All these things have to be mapped in the enterprise architecture, so business and IT have to be planned hand-in-hand. IT projects need to get away from thinking in technical silos and move toward business plans. They need to add value and make a contribution to achieving company goals.
As a result, the CIO plays a major strategic role. In this respect, it’s an immense help that we adopted our software’s best practices and innovations, so I can focus more on interaction with business matters than with technical issues in my work.
Read on: Future Investments of SAP
SAP.info: Talking of innovations: Now that the global financial crisis is over, many of our customers are investing more in IT, so that they can remain future-proof. What are you focusing on? What is the CIO of SAP investing in?
Bussmann: We’re concentrating our investments on customer relationship management. We’ve just finished upgrading to SAP Customer Relationship Management 7.0, which gives us a global overview of our customer and partner landscape across all sales channels and all touch points.
Furthermore, we’re investing greatly in the area of enterprise information management and we’re continuing to harmonize our data. We’re creating a standardized enterprise data management layer – a single source of truth – across all datasets, which we’ll then make available to the business users as self-services with tools from the SAP BusinessObjects portfolio.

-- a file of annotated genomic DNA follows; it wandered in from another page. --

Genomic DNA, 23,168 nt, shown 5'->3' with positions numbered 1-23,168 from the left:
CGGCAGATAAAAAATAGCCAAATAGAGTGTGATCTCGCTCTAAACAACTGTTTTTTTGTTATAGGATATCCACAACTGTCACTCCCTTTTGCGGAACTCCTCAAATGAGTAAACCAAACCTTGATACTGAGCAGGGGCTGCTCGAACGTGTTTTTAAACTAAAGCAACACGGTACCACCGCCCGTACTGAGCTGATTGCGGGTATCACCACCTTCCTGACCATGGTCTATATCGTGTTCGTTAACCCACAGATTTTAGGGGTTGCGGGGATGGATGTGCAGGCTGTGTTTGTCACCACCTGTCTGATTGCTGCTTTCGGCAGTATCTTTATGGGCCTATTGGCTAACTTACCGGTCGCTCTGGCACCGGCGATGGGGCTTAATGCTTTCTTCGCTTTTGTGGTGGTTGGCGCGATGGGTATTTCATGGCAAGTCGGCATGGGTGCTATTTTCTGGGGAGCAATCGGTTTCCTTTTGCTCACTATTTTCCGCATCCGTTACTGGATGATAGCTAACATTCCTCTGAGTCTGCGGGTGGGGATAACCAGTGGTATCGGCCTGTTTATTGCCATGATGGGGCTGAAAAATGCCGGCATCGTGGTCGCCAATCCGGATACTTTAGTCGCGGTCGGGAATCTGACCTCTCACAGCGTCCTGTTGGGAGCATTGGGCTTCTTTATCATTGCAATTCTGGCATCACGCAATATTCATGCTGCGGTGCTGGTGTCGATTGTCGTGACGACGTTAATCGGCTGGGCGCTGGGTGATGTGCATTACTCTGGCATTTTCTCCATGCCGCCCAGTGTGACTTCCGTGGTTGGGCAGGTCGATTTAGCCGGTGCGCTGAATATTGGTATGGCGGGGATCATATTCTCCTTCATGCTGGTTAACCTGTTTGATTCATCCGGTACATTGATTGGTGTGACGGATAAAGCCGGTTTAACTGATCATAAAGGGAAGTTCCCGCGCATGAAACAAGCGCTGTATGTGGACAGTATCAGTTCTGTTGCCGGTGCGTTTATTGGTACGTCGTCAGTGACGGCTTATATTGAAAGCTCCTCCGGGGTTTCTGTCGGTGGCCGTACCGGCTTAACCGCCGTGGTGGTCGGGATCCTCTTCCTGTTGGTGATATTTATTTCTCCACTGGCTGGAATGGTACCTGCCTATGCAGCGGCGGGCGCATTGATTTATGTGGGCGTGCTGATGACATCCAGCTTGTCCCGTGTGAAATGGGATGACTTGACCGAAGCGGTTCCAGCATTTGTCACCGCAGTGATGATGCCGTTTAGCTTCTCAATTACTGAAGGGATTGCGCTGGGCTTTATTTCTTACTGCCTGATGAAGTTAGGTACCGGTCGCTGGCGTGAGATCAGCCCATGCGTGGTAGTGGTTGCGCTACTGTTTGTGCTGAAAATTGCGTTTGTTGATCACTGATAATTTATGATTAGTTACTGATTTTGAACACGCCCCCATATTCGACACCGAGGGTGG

We’re also still tapping the benefits of the SAP BusinessObjects applications internally. For instance, we’ve integrated 360° dashboards into our CRM environment. Our third focal point, which is a strong trend, is to transfer this information to mobile end devices in a format useful for analysis purposes.
As well as the 17,000 BlackBerrys used at SAP, we’re now introducing more iPhones and iPads and integrating them with our landscape. The rollout of 1,500 iPads makes us leaders in the enterprise environment – a fact that has been confirmed by analysts.
With SAP BusinessObjects Explorer for iPhones or iPads, we have the first applications that make data and analysis functions available to mobile users. Mobile devices and the related applications are becoming an integral part of our IT landscape.
SAP.info: With the acquisition of Sybase, SAP gave a clear signal about the importance of mobility. What does such an acquisition mean from the perspective of SAP’s in-house IT department?
Bussmann: Initially, acquisitions create a great amount of work. New systems, new data centers, and new desktop landscapes are added, and employees join the company and need access to systems and resources. There’s a lot to do. When I joined SAP, the Business Objects transaction had been concluded and the first thing I did was to see what we learned in terms of IT and what we could improve upon.
Like the business departments, we take an organized and structured approach to acquisitions. We examine procedure models, look at the worlds that are to be united, and decide which transfer methods to use and what resources we need, but we also determine what is actually required at what point in time. And that’s what we’re doing in the case of Sybase, too.